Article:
Published Sep 01, 2000It is rare to see a movie this bad look so good. The Cell's visual treatment is uniformly stunning, but it seems as if the actors and the writer weren't even trying. The questionable plot has child-psychologist Catherine (Jennifer Lopez) working with new technology that allows her to enter the mind of catatonically schizophrenic patients for the purpose of guiding them back to reality. Meanwhile, a twisted serial killer (Vincent D'Onofrio), who keeps his victims in a glass cell and slowly drowns them before turning them into dolls, kidnaps one last woman before falling into a coma. In order to save the woman, FBI agent Peter Novak (Vince Vaughn) convinces Catherine to enter the killer's mind to glean information. It's sort of a literal spin on the Silence of the Lambs. The problem is that no one bothered to even try to make the plot plausible. My suspension of disbelief was stretched to the limit and then some, and I still couldn't make half the leaps that the film demanded. The technical and medical jargon employed by the characters seemed so woefully under-researched that it's possible that the actors were just making it up on the spot, and all the attempts at psychological insight into any of the characters were cliche-ridden and entirely facile.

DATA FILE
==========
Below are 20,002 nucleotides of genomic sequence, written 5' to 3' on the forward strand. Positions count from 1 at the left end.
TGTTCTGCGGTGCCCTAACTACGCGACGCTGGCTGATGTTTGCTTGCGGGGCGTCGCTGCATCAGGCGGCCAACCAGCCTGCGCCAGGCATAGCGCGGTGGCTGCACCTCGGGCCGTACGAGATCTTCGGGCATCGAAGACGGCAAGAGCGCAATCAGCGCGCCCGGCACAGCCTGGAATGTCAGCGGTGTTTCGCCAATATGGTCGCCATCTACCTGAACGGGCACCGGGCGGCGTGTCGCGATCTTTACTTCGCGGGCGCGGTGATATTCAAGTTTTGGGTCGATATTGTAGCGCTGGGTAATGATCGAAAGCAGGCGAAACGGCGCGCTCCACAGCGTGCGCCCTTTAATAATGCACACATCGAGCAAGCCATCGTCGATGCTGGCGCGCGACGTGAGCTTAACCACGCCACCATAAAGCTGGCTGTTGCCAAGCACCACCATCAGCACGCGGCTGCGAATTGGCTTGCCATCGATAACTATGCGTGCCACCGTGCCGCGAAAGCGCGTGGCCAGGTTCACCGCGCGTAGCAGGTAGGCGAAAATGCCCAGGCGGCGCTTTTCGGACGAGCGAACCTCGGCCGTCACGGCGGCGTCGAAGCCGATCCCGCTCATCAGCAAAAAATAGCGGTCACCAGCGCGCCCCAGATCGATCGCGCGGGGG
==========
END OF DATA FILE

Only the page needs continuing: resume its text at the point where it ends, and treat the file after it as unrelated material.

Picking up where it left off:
The performances ranged from the uninspired (Lopez) to the bizarrely bad (Vaughn). The poor supporting cast, especially D'Onofrio, Marianne Jean-Baptiste (Secrets and Lies), and Gerry Becker (Happiness), had talent far exceeding the material but still couldn't manage to make the dreadful dialogue work. All that said, the film does look remarkable. It is lush and saturated with colour from start to finish, and switches effortlessly between a number of visual styles. Director Tarsem (known primarily for music videos such as R.E.M.'s Losing My Religion) intricately constructs each fantasy realm as an intense visual landscape rife with religious and spiritual imagery, making each appropriately beautiful and horrifying. The film is just oozing with artistic merit in the design and photography department, and it's inexplicable and inexcusable that none of that merit could seep into the rest of the film.